With the new policy, many people who have made some minor mistakes on their immigration status will be prevented from asking for forgiveness by going to a consulate outside the U.S. Under the new policy, people who leave the country may subject themselves to a "bar" to reentry, and may no longer be able to seek forgiveness for minor immigration infractions.

Also, people in the United States may have the ability to fix their status based on the fact that they were under a "duration of status" and not accruing unlawful presence. This new policy substantially limits those possibilities.


Basically, this new policy means that the Immigration Service is attempting to limit a significant legal protection giving some leniency to students and exchange visitors. This policy of leniency made a lot of sense: many students and exchange visitors, the majority of whom are of a very young age, often in the 20's, may not fully understand immigration provisions (sorry 20-somethings - but please, Streff Legal will give you a free call - so use that opportunity!!).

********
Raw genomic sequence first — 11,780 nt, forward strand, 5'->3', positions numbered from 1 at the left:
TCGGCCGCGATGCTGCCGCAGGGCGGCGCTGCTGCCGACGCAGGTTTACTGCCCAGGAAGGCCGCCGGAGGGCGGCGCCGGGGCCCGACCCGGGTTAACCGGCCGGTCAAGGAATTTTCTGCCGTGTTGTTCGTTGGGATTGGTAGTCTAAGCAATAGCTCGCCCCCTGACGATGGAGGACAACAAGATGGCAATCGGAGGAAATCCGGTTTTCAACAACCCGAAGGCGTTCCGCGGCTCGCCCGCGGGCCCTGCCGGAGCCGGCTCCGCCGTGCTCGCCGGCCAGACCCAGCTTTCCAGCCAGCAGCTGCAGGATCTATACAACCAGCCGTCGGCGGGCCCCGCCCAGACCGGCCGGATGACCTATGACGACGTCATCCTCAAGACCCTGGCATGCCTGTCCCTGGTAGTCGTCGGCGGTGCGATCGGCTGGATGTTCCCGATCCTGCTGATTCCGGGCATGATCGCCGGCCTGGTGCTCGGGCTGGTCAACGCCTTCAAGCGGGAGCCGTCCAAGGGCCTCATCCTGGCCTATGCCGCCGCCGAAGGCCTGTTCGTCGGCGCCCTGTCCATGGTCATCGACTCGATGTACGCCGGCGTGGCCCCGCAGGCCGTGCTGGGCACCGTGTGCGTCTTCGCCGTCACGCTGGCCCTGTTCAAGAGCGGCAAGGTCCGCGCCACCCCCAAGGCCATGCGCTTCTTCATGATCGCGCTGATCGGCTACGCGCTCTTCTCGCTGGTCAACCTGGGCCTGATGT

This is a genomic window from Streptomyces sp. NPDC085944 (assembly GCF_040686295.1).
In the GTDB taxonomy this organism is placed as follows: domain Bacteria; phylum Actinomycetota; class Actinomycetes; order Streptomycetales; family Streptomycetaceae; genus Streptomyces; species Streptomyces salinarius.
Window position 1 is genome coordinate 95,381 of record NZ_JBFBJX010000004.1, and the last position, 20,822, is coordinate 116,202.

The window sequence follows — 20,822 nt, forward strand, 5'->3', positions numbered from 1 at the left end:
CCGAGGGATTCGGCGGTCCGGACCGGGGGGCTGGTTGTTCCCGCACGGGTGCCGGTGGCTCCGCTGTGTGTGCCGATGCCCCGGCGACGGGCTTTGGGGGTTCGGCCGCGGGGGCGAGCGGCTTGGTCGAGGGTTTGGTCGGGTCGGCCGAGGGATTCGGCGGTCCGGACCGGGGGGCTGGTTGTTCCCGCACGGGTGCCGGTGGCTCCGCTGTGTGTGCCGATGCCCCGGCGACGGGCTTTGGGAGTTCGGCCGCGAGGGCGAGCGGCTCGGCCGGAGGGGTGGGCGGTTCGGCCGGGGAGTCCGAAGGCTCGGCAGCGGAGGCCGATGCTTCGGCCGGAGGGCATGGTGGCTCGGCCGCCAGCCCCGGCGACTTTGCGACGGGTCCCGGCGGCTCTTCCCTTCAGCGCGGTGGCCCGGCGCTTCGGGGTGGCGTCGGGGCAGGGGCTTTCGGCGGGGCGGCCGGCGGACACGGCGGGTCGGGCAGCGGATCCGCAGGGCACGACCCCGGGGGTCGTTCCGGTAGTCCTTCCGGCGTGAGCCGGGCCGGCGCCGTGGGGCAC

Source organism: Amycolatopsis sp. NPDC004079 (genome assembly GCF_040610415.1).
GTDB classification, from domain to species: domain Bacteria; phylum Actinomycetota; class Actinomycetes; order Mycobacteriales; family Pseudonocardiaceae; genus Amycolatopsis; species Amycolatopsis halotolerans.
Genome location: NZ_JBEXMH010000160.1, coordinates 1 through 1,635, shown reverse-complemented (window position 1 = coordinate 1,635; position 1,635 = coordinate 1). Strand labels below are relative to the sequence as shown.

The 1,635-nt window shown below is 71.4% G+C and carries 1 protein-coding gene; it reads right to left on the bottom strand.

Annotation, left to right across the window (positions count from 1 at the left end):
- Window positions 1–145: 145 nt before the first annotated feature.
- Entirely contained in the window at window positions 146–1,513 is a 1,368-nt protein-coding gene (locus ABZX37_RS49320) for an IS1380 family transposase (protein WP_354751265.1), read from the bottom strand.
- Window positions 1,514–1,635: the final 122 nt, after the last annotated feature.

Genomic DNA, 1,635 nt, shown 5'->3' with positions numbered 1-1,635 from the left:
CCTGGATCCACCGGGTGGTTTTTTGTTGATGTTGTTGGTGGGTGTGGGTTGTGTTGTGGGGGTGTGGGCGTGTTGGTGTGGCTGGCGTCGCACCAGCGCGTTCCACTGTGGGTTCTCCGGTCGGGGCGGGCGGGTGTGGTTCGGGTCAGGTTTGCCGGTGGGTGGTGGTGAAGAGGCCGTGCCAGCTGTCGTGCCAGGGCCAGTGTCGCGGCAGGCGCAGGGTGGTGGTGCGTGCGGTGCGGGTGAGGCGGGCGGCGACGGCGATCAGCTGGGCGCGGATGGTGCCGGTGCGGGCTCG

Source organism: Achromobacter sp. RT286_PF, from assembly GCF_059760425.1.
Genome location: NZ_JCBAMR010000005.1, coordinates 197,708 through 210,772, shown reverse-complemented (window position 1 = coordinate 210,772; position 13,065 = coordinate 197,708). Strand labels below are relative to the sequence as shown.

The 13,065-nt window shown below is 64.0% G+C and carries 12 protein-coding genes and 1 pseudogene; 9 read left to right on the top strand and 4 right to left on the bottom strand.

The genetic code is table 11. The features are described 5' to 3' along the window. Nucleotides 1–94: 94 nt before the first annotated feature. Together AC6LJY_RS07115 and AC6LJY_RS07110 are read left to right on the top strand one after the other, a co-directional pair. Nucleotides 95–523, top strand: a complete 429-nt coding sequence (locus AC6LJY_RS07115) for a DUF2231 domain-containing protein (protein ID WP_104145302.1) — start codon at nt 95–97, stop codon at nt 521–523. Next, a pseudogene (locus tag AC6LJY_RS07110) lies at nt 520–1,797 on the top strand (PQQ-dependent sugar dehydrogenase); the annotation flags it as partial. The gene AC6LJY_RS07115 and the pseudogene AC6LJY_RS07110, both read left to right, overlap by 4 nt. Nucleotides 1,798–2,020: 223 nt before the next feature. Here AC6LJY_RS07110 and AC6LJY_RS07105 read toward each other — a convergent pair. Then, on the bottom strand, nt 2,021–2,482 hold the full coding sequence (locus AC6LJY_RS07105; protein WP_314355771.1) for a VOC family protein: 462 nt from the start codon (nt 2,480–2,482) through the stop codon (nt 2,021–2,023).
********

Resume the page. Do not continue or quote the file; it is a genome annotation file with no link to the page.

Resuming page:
Basically, the long-standing policy was one way that the immigration laws let minor violations slide, particularly for young people, students, nannies, etc.

However, this policy did not allow overt and blatant violations of immigration law. Even prior to the policy, Immigration Judges could still deport people who flaunted U.S. immigration laws. The old policy gave Immigration Judges some discretion to exercise leniency on young students and exchange visitors. The new policy may not give Immigration Judges much choice. Young people learning about international relations may experience a very harsh and long-lasting lesson in international law. That could prevent our curious international youth from ever being able to return to the United States. So, sorry Einstein, but you'll have to be brilliant elsewhere.

(Wait! Why do we as a country want to turn away the next generation of brilliant people - we won World War II - and maybe the cold war - because Albert Einsten and Werner von Braun decided that the United States was "the place" for innovation.)